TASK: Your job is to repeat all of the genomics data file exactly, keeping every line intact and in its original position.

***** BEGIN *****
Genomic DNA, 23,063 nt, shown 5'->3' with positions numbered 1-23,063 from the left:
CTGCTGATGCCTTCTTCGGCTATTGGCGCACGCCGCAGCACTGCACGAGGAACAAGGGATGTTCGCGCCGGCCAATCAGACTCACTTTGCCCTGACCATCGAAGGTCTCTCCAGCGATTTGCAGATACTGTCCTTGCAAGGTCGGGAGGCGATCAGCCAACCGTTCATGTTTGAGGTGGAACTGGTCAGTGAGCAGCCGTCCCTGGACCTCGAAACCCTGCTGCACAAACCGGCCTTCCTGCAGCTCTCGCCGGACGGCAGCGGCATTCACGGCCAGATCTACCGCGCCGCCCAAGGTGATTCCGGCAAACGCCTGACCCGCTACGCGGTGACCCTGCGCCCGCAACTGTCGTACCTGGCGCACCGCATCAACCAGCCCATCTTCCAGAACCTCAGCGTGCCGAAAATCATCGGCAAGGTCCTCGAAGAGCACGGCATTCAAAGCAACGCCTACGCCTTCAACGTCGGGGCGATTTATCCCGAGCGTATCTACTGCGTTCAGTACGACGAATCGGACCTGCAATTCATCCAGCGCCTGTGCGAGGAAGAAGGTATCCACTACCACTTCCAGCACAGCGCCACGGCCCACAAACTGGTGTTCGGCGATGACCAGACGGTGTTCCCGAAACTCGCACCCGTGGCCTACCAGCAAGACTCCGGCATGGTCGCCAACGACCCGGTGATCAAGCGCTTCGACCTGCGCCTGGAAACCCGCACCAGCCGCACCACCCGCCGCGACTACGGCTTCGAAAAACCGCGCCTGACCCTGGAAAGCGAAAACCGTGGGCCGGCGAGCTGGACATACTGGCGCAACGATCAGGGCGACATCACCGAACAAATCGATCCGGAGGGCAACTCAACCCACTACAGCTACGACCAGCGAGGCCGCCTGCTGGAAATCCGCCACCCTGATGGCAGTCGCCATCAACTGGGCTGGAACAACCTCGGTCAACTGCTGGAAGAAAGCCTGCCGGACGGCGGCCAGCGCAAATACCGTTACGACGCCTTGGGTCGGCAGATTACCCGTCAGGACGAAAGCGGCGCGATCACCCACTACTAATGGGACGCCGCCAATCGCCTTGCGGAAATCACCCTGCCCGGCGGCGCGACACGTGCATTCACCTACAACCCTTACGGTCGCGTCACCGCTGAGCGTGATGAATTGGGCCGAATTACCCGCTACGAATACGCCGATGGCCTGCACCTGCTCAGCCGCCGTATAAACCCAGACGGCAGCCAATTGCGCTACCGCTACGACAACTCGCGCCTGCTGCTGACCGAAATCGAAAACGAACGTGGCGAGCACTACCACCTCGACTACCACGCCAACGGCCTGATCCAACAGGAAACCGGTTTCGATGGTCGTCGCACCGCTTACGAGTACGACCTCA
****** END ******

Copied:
Genomic DNA, 23,063 nt, shown 5'->3' with positions numbered 1-23,063 from the left:
CTGCTGATGCCTTCTTCGGCTATTGGCGCACGCCGCAGCACTGCACGAGGAACAAGGGATGTTCGCGCCGGCCAATCAGACTCACTTTGCCCTGACCATCGAAGGTCTCTCCAGCGATTTGCAGATACTGTCCTTGCAAGGTCGGGAGGCGATCAGCCAACCGTTCATGTTTGAGGTGGAACTGGTCAGTGAGCAGCCGTCCCTGGACCTCGAAACCCTGCTGCACAAACCGGCCTTCCTGCAGCTCTCGCCGGACGGCAGCGGCATTCACGGCCAGATCTACCGCGCCGCCCAAGGTGATTCCGGCAAACGCCTGACCCGCTACGCGGTGACCCTGCGCCCGCAACTGTCGTACCTGGCGCACCGCATCAACCAGCCCATCTTCCAGAACCTCAGCGTGCCGAAAATCATCGGCAAGGTCCTCGAAGAGCACGGCATTCAAAGCAACGCCTACGCCTTCAACGTCGGGGCGATTTATCCCGAGCGTATCTACTGCGTTCAGTACGACGAATCGGACCTGCAATTCATCCAGCGCCTGTGCGAGGAAGAAGGTATCCACTACCACTTCCAGCACAGCGCCACGGCCCACAAACTGGTGTTCGGCGATGACCAGACGGTGTTCCCGAAACTCGCACCCGTGGCCTACCAGCAAGACTCCGGCATGGTCGCCAACGACCCGGTGATCAAGCGCTTCGACCTGCGCCTGGAAACCCGCACCAGCCGCACCACCCGCCGCGACTACGGCTTCGAAAAACCGCGCCTGACCCTGGAAAGCGAAAACCGTGGGCCGGCGAGCTGGACATACTGGCGCAACGATCAGGGCGACATCACCGAACAAATCGATCCGGAGGGCAACTCAACCCACTACAGCTACGACCAGCGAGGCCGCCTGCTGGAAATCCGCCACCCTGATGGCAGTCGCCATCAACTGGGCTGGAACAACCTCGGTCAACTGCTGGAAGAAAGCCTGCCGGACGGCGGCCAGCGCAAATACCGTTACGACGCCTTGGGTCGGCAGATTACCCGTCAGGACGAAAGCGGCGCGATCACCCACTACTAATGGGACGCCGCCAATCGCCTTGCGGAAATCACCCTGCCCGGCGGCGCGACACGTGCATTCACCTACAACCCTTACGGTCGCGTCACCGCTGAGCGTGATGAATTGGGCCGAATTACCCGCTACGAATACGCCGATGGCCTGCACCTGCTCAGCCGCCGTATAAACCCAGACGGCAGCCAATTGCGCTACCGCTACGACAACTCGCGCCTGCTGCTGACCGAAATCGAAAACGAACGTGGCGAGCACTACCACCTCGACTACCACGCCAACGGCCTGATCCAACAGGAAACCGGTTTCGATGGTCGTCGCACCGCTTACGAGTACGACCTCA